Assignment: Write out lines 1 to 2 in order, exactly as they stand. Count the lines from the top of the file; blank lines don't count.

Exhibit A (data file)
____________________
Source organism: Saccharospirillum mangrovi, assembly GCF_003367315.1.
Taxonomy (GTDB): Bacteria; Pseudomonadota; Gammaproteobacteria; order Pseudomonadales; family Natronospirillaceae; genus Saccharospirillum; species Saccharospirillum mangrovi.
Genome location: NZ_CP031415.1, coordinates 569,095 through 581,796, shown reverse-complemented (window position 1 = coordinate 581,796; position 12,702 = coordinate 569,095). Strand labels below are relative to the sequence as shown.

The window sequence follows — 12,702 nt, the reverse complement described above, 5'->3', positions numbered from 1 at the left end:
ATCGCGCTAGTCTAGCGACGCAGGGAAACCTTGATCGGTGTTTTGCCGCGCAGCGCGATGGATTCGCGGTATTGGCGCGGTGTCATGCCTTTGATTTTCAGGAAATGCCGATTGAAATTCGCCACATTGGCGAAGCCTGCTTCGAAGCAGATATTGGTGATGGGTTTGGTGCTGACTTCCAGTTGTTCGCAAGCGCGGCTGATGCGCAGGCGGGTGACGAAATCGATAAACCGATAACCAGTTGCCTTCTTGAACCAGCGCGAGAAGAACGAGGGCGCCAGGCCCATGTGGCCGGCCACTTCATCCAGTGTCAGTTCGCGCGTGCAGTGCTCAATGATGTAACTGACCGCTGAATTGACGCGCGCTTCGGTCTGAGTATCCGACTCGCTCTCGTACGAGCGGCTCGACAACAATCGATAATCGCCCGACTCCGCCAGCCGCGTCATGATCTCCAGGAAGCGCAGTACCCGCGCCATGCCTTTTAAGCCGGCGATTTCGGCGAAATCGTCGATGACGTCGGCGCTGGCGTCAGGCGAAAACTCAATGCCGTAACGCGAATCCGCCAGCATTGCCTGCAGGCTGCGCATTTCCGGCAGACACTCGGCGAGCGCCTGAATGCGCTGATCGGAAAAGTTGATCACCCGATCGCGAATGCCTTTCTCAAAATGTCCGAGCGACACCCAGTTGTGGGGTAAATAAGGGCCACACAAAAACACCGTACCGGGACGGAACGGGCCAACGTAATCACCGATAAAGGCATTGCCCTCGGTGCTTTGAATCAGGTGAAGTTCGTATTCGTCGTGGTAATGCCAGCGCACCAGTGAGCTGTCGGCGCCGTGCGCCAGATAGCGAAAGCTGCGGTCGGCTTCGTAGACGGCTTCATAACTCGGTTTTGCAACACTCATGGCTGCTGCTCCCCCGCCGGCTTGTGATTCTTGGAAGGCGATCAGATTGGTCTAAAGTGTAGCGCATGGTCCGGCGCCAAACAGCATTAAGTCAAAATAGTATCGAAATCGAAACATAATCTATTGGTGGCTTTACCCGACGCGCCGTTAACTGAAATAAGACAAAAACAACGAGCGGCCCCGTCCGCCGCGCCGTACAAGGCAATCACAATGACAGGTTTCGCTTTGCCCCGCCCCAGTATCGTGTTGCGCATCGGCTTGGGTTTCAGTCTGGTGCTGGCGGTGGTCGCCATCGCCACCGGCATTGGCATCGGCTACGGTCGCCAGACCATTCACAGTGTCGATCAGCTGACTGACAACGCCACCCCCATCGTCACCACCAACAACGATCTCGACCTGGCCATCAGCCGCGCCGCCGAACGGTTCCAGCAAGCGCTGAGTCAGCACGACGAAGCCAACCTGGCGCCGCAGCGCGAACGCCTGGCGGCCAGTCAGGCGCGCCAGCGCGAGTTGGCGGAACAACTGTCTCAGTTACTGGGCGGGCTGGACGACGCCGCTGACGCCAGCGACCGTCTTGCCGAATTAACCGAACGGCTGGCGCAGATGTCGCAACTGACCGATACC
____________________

Source organism: Saccharospirillum mangrovi, assembly GCF_003367315.1.
Taxonomy (GTDB): Bacteria; Pseudomonadota; Gammaproteobacteria; order Pseudomonadales; family Natronospirillaceae; genus Saccharospirillum; species Saccharospirillum mangrovi.